This has never been a problem for me since I was a huge fan of radio dramas and did much of my early writing around radio (see The Dante 3 page for more info on this blog). See, in radio you learn to make your characters all sound different.
I’m not talking about giving everyone a different accent; no, my friends, this is more subtle. This is about voice; what words are said, how sentences are structured, how a character begins a thought. Like I said, subtle.
We all have unique voices. Find the “crazy” in your mind and bring out those voices. If your characters all sound alike, then you are rushing the process. Writing a book is not a fast process. Give your characters time to breath and find their own voices. We will all thank you for it.
Recommendation- Go to a busy coffee shop and listen to people. Try listening to radio dramas. And, best of all, when a work is done, ask friends to read the characters out loud to you like a theatrical reading. Do they sound different?
Dragging it on…
You know how in Monty Python skits where now and then a general or the audience will shout “Get on with it!”? Sometimes I wish I had the power to do that with books.
Is this problem caused because new writers want to reach a certain page length? Prove that their work is a lot more than a short story or novella? (And, to be honest, I’ve read many a novel that should have been just a short story.) Whatever the case, it creates a painful experience for the reader.
How do you know a writer is dragging it on for the sake of some inner ruler? Well, let me give you an example. I had one novel writer I read who, for no real reason, decided to walk the reader for twenty pages through a baseball game. Did the game say something about the character? No. Development? No. Even plot? Nope… He just wanted twenty more pages. At least that is how it felt to me (But that book was filled with examples of that; it should have been a short story).
Books are supposed to be meaty, a little heavy in the hands… Sure… But what is more important is a well-written story, not the look of a good-sized bound copy on a bookshelf. Focus on the story, people!
Recommendation- This is easy. If a chapter or scene doesn’t affect the plot or main characters, DROP IT.
So why did I begin this editorial by saying I sometimes think newbie writers don’t like books. Because, honestly, if you are an avid reader, your brain (like a sponge) will take in lessons about storytelling without you realizing it. And yet, I find that basic stuff (like the four points above) keep happening again and again.
It is enough to make an English major weep.
If you liked reading this post, why not check out one of my books? I’ve had four novels published in the last few years, my new A Jane Austen Daydream, Maximilian Standforth and the Case of the Dangerous Dare, My Problem With Doors and Megan. You can find them via my amazon.com author page here, or as an eBook on Google eBooks here. Thanks for reading!…
I’ve seen the one voice issue trip up even more mature writers, and don’t get me started on its felon sister characters-as-the-author’s-mouthpiece-for-theme-and-info-dumping. All dialogue should be able to pass the “would a real person actually say that outside of a tenth grade drama class” test.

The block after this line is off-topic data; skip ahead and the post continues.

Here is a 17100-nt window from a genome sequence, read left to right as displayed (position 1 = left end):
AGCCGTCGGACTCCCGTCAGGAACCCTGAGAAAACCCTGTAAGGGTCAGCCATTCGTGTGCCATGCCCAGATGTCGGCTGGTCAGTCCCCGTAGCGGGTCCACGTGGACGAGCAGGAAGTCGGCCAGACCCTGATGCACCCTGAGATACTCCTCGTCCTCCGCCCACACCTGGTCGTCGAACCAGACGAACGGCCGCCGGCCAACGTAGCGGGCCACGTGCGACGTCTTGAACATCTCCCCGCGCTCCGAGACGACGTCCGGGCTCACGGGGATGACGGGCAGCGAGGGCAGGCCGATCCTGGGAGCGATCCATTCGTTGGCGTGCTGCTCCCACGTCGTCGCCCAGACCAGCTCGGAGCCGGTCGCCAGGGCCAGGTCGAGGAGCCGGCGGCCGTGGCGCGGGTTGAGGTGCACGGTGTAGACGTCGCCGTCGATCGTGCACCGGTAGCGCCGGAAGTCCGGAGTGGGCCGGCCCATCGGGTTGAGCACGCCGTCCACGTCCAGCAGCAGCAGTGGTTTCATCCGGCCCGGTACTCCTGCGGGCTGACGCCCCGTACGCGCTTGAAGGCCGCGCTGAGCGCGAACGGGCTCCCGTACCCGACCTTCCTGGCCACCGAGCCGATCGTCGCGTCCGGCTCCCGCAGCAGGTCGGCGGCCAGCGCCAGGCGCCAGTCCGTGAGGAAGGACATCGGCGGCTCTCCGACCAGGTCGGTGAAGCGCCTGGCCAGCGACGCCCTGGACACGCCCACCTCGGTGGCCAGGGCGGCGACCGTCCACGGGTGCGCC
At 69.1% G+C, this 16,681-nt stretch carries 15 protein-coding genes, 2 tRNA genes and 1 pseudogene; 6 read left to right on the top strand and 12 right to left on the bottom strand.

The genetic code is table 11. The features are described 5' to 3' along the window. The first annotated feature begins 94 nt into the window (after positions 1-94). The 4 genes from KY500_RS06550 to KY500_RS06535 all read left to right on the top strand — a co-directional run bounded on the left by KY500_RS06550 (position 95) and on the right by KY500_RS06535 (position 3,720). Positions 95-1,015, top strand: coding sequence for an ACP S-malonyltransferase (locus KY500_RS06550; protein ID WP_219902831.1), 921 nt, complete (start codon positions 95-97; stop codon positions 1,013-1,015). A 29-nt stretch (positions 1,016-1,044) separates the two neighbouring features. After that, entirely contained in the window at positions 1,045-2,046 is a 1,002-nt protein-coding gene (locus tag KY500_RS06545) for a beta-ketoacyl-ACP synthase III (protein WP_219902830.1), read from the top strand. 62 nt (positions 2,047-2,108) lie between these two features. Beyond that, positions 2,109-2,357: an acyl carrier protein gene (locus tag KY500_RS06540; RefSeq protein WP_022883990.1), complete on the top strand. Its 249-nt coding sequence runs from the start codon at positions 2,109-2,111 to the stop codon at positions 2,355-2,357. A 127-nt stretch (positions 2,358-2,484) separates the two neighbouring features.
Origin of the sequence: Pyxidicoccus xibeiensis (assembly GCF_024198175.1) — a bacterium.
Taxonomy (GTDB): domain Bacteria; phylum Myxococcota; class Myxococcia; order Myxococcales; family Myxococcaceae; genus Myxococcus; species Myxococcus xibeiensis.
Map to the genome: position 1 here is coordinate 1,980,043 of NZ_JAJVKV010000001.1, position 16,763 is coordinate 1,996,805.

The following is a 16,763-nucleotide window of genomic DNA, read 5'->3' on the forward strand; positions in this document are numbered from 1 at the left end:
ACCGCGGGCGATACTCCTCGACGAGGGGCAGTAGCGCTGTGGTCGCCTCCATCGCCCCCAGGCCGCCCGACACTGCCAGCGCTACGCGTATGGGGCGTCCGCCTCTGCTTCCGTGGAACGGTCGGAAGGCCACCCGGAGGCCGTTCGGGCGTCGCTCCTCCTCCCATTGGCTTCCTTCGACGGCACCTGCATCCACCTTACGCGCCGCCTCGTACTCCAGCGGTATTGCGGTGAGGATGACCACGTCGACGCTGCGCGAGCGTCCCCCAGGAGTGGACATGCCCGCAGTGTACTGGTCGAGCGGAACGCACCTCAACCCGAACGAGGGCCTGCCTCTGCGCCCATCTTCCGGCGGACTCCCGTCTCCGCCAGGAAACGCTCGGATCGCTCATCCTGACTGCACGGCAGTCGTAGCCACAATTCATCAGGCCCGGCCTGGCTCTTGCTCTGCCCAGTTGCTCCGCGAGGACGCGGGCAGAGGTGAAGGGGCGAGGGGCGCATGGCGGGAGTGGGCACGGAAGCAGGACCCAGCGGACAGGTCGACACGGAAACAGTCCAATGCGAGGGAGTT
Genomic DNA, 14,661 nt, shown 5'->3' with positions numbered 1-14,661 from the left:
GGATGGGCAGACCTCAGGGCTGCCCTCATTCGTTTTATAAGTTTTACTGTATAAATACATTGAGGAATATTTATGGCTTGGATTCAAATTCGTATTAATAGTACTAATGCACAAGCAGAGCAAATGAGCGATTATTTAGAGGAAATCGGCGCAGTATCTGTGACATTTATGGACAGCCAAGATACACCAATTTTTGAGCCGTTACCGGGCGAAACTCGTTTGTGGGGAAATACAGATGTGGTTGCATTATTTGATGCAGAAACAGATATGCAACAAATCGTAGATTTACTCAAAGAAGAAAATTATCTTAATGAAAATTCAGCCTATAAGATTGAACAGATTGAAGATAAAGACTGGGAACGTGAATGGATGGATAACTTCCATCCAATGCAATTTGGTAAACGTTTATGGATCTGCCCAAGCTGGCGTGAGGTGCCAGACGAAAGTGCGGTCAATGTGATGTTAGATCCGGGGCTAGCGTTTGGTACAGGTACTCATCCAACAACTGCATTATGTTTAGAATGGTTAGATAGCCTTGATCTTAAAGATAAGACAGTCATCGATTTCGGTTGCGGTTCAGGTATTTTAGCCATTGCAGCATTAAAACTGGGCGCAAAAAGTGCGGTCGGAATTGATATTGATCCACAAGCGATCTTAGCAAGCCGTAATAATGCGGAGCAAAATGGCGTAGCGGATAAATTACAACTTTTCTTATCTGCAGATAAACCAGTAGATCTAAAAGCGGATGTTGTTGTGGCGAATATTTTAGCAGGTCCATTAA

Or how about the pointless conversation-at-the-kitchen-counter scenes intended to ‘build characterization’. Urg!
I’m so glad you are agreeing with me about this post and these issues (I should have said something about kitchen counter scenes! haahaahaa). While writing this article I was worried I would come off as a literary-type snob. But these are mistakes! And people are making them…. Yes, I am a literary snob, but I don’t want to be seen as one. That’s not cool.
One person’s literary snob is another person’s discerning reader. Plus, I really can’t talk–I run a book review blog. It doesn’t get much snobbier than that!
Excellent advice. I’m making a copy of this for my corkboard
Glad you liked it. These are the obvious things to avoid, I have a few other editorials where I go a little more in detail on writing and creation. A search should bring some up on the page. I also wrote a few essays on writing for another’s writing blog and the links to that is on the About Me page above. Cheers!
I like the word cloud idea! A similar idea is to make a mood board. A visual collage. Helps tighten the big idea.
Thanks for the post!
A mood board is a great idea. Thanks!
Excellent tips on word cloud usage and listening to people in real life or on radio programs. Even well-established authors seem to suffer from the repetition problem sometimes. I guess it is hard to notice as the writer, but very hard to miss as the reader. A good content editor is always necessary!
I’m glad you liked my editorial. I’ve written quite a bit about books and writing, and have a few of my own out there. For this editorial, I think my biggest struggle (that maybe I should have brought out more) is that their is a lot of artistry in editing and fine tuning a book, and I think a lot of self-published writers and newbies get their material out there before it is really ready (assuming it can someday be ready). They get excited, the first draft is, honestly, the most fun to write.
Right now my focus (and a lot of my writing) is around trying to lock an agent or publisher for my book A Jane Austen Daydream, which is a retelling of Jane Austen’s life as one of her novels (filled with characters and references to her novels; as well as a very post-modern twist). Its been interesting to share the process of query letters and the rest.